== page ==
ARRA IMPACT REPORT:
Public Health Burden
over 6 million cases of chronic wounds in the United States annually, at a
collective cost of more than $20 billion per year. Included in this category are
diabetic wounds that may result in amputation and pressure wounds like bedsores.
Wounds from severe burns are also an important health issue, leading to 40,000
hospitalizations, 25,000 visits to specialty burn units, and nearly 4,000
deaths each year.
A major issue in managing wounds is bacterial infection, which can significantly delay healing and prolong human suffering. In addition, wounds from burns change over time as the surrounding tissue undergoes progressive destruction. Examples of ARRA-supported projects include the following:
- Antibacterial Wound Dressing Materials: Researchers are investigating new types of wound dressing materials that can inhibit bacterial growth. They have devised a novel method of imbedding silver, a potent and broad spectrum bacterial growth inhibitor, or the antiseptic agent chlorhexidine, into a one-molecule thick polymer film that can be subsequently incorporated into a variety of wound dressings. 1
- Burn Injuries: In burn injury progression, additional tissue damage occurs adjacent to the initial burn site about 24 hours after the initial trauma. This type of secondary injury was not well understood until recently. Researchers have monitored molecular indicators of tissue status and found that cell death (cellular necrosis) from burns occurs in the first 4 hours following injury. After 24 hours, the cellular necrosis spreads, and a natural process called programmed cell death (apoptosis) also begins at the border of dead and healthy tissue. These results indicate that treatment within 4 hours of burn injury could stop or slow irreversible changes in cells that contribute to progression of tissue damage. 2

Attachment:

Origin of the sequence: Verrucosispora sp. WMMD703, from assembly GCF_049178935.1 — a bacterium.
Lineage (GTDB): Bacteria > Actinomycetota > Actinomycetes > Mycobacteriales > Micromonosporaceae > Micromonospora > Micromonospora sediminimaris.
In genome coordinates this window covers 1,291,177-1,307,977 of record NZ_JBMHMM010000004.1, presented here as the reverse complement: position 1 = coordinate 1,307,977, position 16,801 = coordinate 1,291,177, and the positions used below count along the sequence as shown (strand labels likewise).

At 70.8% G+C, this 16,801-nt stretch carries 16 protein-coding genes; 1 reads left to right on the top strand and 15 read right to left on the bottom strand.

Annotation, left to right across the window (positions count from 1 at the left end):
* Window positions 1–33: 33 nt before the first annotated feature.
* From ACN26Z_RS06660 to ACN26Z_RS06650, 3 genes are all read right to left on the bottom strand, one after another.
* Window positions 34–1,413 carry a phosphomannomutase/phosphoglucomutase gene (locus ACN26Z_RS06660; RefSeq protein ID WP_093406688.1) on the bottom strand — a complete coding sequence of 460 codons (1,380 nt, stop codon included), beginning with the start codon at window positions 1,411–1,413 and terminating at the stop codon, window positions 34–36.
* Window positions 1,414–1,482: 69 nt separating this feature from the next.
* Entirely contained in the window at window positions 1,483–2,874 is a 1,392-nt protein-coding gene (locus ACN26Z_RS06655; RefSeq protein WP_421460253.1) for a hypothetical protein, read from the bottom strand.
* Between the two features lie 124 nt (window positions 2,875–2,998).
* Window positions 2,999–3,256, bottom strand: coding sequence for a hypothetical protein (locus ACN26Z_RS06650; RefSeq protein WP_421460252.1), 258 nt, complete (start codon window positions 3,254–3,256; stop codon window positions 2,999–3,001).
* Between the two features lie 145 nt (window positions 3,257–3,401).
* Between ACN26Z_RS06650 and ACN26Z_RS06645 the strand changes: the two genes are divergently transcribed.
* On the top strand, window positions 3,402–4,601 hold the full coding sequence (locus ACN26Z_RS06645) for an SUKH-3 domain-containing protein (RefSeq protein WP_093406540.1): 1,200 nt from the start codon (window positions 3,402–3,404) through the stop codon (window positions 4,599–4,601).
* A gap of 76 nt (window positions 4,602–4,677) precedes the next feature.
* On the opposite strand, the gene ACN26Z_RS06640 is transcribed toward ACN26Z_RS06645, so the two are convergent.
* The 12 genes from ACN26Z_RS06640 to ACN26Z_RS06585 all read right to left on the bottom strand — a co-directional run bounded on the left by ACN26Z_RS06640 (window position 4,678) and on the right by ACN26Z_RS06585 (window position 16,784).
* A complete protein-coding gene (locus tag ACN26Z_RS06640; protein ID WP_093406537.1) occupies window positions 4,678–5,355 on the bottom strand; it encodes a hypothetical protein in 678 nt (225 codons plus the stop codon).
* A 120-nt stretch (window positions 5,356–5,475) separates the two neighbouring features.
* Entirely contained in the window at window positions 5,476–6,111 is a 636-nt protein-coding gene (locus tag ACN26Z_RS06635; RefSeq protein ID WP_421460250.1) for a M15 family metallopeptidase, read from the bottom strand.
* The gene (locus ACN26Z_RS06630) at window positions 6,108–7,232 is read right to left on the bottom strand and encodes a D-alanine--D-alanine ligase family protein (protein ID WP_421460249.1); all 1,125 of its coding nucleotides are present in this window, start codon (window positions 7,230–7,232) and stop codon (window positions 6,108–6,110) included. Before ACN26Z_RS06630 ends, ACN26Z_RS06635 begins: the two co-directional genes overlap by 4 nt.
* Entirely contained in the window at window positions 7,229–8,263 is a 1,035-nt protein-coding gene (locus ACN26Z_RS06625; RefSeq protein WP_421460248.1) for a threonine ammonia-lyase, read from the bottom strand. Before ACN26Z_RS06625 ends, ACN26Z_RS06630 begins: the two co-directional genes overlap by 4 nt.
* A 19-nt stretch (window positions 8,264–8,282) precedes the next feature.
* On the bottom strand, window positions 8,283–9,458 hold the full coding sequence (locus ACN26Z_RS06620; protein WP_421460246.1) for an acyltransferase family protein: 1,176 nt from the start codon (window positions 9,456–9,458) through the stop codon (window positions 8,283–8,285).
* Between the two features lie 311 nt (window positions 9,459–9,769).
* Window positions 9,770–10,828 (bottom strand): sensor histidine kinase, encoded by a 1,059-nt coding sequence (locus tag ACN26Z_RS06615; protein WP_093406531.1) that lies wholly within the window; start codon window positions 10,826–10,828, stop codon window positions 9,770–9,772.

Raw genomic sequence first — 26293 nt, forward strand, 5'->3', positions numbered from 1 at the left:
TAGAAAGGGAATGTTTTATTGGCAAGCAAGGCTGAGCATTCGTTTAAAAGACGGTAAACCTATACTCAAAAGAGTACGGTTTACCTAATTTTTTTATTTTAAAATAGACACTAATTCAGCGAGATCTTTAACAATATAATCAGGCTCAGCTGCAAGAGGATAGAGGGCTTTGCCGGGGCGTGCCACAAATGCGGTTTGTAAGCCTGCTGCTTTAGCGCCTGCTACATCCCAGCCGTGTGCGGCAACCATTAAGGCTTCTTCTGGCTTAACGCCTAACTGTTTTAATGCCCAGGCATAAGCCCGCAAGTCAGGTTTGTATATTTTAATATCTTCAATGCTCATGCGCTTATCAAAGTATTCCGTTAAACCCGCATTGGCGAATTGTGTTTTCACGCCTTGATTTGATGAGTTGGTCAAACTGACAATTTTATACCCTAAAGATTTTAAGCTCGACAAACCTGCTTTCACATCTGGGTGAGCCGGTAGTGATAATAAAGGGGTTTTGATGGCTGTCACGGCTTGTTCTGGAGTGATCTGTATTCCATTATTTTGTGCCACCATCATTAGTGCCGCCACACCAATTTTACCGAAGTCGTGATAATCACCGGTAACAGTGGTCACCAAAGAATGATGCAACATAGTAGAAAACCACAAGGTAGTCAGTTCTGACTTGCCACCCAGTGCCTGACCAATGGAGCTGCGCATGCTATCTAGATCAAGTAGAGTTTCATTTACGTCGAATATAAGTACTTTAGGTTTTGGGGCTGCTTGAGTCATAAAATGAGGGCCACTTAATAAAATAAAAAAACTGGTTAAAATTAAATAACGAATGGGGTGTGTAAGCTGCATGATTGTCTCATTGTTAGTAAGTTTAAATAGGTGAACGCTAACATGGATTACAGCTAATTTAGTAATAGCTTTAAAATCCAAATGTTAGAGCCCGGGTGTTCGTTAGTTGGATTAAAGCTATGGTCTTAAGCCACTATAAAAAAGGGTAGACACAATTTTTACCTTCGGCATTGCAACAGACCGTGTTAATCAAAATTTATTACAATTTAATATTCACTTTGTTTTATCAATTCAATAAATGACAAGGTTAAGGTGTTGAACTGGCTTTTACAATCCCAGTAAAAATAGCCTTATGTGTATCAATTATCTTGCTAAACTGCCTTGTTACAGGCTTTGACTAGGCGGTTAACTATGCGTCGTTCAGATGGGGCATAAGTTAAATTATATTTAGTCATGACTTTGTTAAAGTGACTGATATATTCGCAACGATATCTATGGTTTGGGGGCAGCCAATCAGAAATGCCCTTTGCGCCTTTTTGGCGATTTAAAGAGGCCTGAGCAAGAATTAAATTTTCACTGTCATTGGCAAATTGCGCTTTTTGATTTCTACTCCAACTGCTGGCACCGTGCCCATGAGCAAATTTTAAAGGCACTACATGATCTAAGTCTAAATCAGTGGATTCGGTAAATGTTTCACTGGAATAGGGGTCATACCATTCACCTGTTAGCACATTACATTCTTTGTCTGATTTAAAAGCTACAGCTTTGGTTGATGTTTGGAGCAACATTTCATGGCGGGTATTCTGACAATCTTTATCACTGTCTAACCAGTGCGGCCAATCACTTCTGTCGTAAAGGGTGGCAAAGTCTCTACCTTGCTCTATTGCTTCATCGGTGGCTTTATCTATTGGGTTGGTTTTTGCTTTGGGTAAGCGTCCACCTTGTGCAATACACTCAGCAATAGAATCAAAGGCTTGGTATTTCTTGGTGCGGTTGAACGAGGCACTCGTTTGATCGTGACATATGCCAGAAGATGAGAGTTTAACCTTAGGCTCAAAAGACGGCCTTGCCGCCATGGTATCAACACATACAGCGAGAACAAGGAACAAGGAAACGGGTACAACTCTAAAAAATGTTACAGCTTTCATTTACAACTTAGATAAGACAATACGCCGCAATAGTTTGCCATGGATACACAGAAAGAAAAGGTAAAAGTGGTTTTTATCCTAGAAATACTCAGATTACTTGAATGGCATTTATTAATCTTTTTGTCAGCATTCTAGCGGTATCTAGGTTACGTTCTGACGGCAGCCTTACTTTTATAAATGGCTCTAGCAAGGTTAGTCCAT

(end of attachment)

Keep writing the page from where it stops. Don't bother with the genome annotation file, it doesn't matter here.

Contributing NIH Institutes & Centers
- National Institute of Arthritis and Musculoskeletal and Skin Diseases (NIAMS)